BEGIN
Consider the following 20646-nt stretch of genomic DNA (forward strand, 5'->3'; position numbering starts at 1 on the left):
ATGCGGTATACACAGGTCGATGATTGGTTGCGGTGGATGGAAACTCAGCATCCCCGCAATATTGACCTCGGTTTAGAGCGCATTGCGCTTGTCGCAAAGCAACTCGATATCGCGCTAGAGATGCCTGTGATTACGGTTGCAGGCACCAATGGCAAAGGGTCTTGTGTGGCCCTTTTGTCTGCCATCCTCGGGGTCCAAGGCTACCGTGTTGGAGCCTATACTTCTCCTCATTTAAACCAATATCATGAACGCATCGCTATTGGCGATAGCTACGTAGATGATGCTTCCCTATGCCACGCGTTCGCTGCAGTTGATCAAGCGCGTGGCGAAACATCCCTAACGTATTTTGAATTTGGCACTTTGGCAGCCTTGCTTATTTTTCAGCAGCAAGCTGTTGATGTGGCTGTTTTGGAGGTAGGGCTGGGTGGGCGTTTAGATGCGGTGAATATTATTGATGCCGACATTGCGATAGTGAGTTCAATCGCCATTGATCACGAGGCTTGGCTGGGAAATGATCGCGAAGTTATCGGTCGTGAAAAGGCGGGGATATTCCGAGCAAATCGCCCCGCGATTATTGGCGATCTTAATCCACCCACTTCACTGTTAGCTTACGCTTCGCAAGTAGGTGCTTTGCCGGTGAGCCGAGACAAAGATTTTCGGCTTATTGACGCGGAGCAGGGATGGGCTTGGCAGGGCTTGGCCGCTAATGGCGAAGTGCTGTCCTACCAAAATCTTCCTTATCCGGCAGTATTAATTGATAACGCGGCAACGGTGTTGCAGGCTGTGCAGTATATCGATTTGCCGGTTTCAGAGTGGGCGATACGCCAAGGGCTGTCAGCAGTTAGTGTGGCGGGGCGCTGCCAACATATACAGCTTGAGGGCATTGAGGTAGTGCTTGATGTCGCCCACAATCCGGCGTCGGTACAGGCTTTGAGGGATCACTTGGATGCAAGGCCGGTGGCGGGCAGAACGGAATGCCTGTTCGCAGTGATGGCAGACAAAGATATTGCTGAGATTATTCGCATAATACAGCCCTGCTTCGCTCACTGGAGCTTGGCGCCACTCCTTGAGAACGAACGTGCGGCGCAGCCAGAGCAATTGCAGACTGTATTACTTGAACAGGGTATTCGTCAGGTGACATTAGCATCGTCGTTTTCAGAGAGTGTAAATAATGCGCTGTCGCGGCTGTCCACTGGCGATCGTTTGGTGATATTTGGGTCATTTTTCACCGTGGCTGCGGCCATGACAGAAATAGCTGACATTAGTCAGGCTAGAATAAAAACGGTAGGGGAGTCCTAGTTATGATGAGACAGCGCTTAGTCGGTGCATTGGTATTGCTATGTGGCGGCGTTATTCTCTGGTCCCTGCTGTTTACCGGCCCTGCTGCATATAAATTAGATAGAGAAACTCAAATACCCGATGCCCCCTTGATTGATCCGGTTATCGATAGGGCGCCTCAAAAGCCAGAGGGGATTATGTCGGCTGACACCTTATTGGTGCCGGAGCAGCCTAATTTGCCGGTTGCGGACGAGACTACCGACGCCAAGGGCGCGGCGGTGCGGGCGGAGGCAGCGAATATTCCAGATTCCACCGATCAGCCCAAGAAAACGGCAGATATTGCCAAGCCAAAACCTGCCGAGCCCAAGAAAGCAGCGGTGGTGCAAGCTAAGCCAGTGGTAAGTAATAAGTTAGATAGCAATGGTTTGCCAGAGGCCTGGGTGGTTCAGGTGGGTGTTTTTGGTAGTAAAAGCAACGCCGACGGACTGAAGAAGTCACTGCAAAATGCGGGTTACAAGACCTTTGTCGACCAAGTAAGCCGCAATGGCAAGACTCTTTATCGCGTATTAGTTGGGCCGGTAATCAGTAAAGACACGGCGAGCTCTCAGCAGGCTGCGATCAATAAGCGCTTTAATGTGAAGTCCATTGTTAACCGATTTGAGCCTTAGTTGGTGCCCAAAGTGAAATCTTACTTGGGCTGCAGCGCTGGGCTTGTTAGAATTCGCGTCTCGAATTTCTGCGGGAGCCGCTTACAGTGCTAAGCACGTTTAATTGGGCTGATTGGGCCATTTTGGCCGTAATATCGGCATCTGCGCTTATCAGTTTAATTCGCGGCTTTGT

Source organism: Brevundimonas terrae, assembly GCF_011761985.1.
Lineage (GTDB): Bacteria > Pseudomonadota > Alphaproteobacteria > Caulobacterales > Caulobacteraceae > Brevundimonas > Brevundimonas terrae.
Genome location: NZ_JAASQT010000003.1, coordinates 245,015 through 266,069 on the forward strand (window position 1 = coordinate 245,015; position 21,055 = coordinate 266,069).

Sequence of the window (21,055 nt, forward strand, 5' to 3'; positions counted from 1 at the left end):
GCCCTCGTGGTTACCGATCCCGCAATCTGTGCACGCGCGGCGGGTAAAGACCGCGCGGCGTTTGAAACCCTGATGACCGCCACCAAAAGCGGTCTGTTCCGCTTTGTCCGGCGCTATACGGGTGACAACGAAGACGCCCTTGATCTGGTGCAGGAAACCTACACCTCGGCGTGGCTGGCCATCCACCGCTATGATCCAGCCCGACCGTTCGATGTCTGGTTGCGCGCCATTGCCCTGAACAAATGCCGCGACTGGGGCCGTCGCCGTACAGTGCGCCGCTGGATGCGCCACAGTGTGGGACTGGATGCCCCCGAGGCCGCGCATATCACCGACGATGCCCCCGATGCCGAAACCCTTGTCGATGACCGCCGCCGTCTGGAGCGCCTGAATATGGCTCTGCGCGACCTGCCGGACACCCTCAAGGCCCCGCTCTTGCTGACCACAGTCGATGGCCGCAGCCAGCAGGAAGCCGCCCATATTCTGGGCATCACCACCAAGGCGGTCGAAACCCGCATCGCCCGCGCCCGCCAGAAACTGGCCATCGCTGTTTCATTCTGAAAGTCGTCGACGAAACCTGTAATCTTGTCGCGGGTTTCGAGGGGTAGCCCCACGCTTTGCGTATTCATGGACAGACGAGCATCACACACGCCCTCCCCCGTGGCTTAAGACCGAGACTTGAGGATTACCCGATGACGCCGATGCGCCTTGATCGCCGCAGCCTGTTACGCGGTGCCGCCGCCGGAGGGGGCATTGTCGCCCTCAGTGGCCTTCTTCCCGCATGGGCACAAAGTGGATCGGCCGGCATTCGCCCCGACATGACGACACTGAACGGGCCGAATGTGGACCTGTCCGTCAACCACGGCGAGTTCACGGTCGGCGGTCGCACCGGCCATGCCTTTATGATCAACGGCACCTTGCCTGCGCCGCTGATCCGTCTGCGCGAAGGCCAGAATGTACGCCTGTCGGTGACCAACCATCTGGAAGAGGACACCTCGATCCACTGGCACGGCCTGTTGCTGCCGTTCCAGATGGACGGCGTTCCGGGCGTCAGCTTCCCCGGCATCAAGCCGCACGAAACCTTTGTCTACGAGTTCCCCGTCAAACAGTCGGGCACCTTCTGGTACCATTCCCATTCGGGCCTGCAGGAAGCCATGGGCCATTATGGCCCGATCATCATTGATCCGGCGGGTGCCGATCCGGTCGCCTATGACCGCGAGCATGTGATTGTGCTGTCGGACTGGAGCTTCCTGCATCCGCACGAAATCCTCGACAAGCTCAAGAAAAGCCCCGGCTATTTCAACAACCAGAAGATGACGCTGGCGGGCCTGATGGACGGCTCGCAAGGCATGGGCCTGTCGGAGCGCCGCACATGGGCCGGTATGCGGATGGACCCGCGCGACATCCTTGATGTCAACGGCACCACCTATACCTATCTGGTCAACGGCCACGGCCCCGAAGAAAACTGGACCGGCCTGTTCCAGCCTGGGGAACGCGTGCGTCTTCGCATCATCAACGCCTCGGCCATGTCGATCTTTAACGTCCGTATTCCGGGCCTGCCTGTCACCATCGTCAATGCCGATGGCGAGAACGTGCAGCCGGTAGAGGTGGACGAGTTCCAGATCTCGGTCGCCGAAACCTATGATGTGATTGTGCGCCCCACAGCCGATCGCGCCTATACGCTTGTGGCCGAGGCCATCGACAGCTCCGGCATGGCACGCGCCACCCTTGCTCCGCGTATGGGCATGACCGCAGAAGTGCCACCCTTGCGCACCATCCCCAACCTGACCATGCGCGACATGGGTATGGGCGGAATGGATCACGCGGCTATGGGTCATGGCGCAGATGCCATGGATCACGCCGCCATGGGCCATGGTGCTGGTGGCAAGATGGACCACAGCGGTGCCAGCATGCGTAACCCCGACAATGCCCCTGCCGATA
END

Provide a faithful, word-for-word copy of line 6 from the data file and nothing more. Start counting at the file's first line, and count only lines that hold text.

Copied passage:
Sequence of the window (21,055 nt, forward strand, 5' to 3'; positions counted from 1 at the left end):